Did Gawker Invade Hulk Hogan's Privacy With Sex Tape Publication? - Celebrity Justice

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Did Gawker Invade Hulk Hogan's Privacy With Sex Tape Publication?

Former wrestler Hulk Hogan is taking on a different kind of opponent today, Gawker Media. Opening statements were heard in his suit in Florida against the website for posting a sex tape that shows him sleeping with shock jock Bubba the Love Sponge's wife in 2012, according to Reuters.

"They have essentially replaced sticks and stones with clicks and phones," Hogan's attorney said of Gawker. The Hulk and the Love Sponge were best friends before the scandal, one of a few for Hogan. They aren't anymore and Hogan says Gawker invaded his privacy by publicizing the tape. Here's the story, and why Gawker claims it was just reporting.

Invasion of Privacy?

Hulk Hogan says he didn't know he was being filmed and that Gawker invaded his privacy by posting an excerpt of this intimate moment in which he betrayed his best friend with the man's wife. Meanwhile, Gawkers says it was just reporting on the activities of a public figure, a fellow who is not bashful about his sex life.

Stars seek the limelight and as such should not be surprised when they find themselves in it. Nobody said all news would be good news and anyway all news is attention, which celebrities love, and which Hogan got a lot of. But if the posting is found by the jury to be a public disclosure of private facts of no legitimate concern to the world, then Gawker is guilty of invading Hogan's privacy.

Within six months of its posting, the sex tape got more than 2.5 million views, according to Hogan's attorney. He argues that Gawker profited from invading Hogan's privacy, generating interest in the site. Hogan hopes his injury from the invasion of privacy will be awarded with $100 million in damages.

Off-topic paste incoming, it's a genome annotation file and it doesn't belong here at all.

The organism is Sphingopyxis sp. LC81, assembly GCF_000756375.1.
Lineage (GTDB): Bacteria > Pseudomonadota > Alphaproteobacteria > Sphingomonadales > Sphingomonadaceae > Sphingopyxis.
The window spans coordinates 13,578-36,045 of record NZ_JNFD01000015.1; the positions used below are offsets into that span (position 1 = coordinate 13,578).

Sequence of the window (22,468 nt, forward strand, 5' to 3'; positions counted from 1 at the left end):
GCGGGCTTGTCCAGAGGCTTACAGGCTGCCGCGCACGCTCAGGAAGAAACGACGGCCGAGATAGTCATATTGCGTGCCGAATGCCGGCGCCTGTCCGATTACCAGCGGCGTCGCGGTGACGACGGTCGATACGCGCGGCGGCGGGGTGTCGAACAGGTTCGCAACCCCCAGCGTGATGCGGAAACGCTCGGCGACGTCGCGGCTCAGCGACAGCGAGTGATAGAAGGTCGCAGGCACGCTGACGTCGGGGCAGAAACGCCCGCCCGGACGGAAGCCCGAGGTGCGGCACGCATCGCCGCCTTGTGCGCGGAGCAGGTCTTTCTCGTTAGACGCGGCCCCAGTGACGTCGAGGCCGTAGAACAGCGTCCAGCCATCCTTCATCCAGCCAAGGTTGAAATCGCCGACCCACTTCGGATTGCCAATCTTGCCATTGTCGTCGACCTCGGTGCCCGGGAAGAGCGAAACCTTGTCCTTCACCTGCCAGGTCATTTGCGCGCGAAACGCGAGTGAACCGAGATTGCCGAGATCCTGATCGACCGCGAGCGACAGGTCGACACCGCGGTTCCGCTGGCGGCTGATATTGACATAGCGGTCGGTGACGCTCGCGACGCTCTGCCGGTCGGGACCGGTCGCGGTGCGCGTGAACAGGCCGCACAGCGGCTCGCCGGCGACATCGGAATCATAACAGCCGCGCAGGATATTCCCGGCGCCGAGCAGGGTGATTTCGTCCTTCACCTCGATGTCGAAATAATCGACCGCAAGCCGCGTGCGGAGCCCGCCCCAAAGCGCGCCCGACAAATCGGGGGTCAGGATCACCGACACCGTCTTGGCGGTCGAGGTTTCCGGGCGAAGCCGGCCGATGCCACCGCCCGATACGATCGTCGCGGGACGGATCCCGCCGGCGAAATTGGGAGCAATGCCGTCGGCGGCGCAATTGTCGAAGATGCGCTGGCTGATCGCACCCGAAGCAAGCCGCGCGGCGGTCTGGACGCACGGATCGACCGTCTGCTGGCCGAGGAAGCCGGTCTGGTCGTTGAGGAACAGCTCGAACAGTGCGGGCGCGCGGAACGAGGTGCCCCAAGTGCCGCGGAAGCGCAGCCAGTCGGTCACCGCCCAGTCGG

Gawking, Not Profiting?

Gawker, which started as a gossip site and now focuses on news, makes no bones about what it does. The name says it all. But the defense does claim that the Hogan tape was deliberately flagged to not be attached to advertising, thus reinforcing the assertion Gawker simply provided a reporting service.

"Gawker believes this kind of reporting is important," company attorney Mike Berry told jurors in his opening statements. "It is important for writers to be able to address uncomfortable subjects -- whether the subject is mental health, whether the subject is drugs, whether the subject is celebrity sex tapes."

Early in the Proceedings

Whether the defense will convince jurors or Hogan will prevail in his effort to wrestle Gawker remains to be seen. It's early in the proceedings. One thing is certain, the trial will keep reminding everyone of that private moment Hulk Hogan says should never have been exposed publicly.

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